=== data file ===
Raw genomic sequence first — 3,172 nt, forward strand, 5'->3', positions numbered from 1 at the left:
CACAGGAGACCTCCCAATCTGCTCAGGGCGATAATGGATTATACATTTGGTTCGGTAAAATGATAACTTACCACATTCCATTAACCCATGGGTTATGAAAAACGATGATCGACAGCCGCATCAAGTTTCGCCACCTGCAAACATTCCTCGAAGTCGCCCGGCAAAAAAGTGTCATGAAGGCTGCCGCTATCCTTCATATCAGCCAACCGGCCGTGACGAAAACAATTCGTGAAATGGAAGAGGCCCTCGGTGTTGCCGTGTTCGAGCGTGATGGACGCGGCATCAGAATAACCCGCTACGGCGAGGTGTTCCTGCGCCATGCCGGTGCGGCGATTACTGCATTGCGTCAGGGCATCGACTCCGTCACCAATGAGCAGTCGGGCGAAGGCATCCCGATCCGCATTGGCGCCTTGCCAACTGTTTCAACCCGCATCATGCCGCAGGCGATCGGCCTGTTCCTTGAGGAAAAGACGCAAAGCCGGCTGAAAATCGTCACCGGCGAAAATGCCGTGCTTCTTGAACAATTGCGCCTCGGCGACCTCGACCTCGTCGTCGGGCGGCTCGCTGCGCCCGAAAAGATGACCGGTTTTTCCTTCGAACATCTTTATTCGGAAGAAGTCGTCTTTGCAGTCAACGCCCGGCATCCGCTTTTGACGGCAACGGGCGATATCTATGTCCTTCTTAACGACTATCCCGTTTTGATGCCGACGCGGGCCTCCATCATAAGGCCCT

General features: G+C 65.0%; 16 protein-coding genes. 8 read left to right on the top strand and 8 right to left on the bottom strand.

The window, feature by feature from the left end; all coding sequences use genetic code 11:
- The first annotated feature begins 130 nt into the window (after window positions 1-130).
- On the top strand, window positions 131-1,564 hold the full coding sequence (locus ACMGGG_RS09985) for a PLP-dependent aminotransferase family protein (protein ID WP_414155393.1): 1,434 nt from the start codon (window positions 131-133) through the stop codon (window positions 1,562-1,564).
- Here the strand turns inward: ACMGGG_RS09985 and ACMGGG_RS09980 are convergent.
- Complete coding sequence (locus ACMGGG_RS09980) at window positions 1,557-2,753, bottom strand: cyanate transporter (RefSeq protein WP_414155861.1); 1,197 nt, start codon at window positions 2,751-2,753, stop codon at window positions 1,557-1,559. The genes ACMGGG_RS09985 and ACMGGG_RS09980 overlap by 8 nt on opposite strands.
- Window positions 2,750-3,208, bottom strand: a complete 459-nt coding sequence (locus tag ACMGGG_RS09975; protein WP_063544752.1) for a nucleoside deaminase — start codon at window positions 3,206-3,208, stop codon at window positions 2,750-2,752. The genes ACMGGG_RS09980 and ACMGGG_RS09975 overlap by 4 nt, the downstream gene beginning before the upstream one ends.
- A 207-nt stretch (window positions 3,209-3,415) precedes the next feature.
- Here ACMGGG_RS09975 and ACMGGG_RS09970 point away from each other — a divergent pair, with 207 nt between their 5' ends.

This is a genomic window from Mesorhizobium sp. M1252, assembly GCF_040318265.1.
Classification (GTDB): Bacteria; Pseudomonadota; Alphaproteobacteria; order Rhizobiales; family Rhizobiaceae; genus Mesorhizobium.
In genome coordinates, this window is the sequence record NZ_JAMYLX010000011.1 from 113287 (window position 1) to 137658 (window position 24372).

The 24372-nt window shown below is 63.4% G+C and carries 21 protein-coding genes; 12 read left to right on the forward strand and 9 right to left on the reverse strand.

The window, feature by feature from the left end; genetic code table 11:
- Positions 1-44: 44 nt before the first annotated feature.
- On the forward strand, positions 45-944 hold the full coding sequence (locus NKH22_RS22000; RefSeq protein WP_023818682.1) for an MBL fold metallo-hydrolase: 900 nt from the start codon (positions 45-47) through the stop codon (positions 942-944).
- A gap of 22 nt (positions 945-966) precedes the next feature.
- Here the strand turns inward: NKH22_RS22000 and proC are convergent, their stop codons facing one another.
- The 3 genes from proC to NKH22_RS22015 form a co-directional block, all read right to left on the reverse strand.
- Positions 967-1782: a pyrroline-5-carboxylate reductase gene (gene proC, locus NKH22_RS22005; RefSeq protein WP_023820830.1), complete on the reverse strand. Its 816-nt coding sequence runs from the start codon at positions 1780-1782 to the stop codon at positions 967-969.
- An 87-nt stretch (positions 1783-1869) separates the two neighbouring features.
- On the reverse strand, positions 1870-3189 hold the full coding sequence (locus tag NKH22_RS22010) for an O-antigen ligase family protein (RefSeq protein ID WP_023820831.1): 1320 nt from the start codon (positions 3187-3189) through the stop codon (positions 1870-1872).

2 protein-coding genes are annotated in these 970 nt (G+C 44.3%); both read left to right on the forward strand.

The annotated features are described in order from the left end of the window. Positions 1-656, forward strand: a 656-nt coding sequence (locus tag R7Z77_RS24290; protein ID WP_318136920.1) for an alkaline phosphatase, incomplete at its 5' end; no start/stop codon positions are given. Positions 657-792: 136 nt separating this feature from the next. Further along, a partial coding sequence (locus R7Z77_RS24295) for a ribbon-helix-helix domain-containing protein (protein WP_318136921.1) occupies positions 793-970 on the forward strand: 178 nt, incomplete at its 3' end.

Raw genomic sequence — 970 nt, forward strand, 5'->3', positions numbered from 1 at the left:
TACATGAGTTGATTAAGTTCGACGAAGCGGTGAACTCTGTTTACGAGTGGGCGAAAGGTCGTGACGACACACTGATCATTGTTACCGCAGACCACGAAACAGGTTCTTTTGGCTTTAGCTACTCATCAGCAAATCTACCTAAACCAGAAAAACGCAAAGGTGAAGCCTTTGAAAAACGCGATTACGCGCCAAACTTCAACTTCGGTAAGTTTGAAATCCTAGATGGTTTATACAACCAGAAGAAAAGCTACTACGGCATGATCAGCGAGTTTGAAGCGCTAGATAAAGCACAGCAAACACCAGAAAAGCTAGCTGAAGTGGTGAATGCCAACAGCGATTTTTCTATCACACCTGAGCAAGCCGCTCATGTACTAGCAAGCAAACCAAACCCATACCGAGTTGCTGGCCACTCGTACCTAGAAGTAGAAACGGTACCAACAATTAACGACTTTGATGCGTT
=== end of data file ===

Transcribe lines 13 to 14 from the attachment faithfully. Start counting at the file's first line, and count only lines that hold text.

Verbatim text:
Classification (GTDB): Bacteria; Pseudomonadota; Alphaproteobacteria; order Rhizobiales; family Rhizobiaceae; genus Mesorhizobium.
In genome coordinates, this window is the sequence record NZ_JAMYLX010000011.1 from 113287 (window position 1) to 137658 (window position 24372).